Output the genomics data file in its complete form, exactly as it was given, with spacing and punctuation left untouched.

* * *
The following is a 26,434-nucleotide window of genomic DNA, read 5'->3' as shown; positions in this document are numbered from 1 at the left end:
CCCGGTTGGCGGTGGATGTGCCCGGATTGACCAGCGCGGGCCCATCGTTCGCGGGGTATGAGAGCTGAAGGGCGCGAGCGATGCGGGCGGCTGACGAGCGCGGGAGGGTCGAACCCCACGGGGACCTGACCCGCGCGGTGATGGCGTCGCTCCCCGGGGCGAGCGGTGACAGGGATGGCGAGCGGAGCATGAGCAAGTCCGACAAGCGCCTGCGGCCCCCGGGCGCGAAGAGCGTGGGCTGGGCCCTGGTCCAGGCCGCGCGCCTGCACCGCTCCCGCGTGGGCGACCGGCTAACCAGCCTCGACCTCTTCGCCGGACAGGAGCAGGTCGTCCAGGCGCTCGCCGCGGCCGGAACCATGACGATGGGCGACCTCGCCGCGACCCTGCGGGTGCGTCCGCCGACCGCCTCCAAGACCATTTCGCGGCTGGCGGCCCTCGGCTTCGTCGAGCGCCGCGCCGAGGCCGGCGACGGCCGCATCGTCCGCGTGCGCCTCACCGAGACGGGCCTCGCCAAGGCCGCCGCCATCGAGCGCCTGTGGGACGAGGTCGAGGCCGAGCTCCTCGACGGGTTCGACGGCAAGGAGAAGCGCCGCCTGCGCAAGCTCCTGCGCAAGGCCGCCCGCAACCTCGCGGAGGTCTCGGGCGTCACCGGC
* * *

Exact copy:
The following is a 26,434-nucleotide window of genomic DNA, read 5'->3' as shown; positions in this document are numbered from 1 at the left end:
CCCGGTTGGCGGTGGATGTGCCCGGATTGACCAGCGCGGGCCCATCGTTCGCGGGGTATGAGAGCTGAAGGGCGCGAGCGATGCGGGCGGCTGACGAGCGCGGGAGGGTCGAACCCCACGGGGACCTGACCCGCGCGGTGATGGCGTCGCTCCCCGGGGCGAGCGGTGACAGGGATGGCGAGCGGAGCATGAGCAAGTCCGACAAGCGCCTGCGGCCCCCGGGCGCGAAGAGCGTGGGCTGGGCCCTGGTCCAGGCCGCGCGCCTGCACCGCTCCCGCGTGGGCGACCGGCTAACCAGCCTCGACCTCTTCGCCGGACAGGAGCAGGTCGTCCAGGCGCTCGCCGCGGCCGGAACCATGACGATGGGCGACCTCGCCGCGACCCTGCGGGTGCGTCCGCCGACCGCCTCCAAGACCATTTCGCGGCTGGCGGCCCTCGGCTTCGTCGAGCGCCGCGCCGAGGCCGGCGACGGCCGCATCGTCCGCGTGCGCCTCACCGAGACGGGCCTCGCCAAGGCCGCCGCCATCGAGCGCCTGTGGGACGAGGTCGAGGCCGAGCTCCTCGACGGGTTCGACGGCAAGGAGAAGCGCCGCCTGCGCAAGCTCCTGCGCAAGGCCGCCCGCAACCTCGCGGAGGTCTCGGGCGTCACCGGC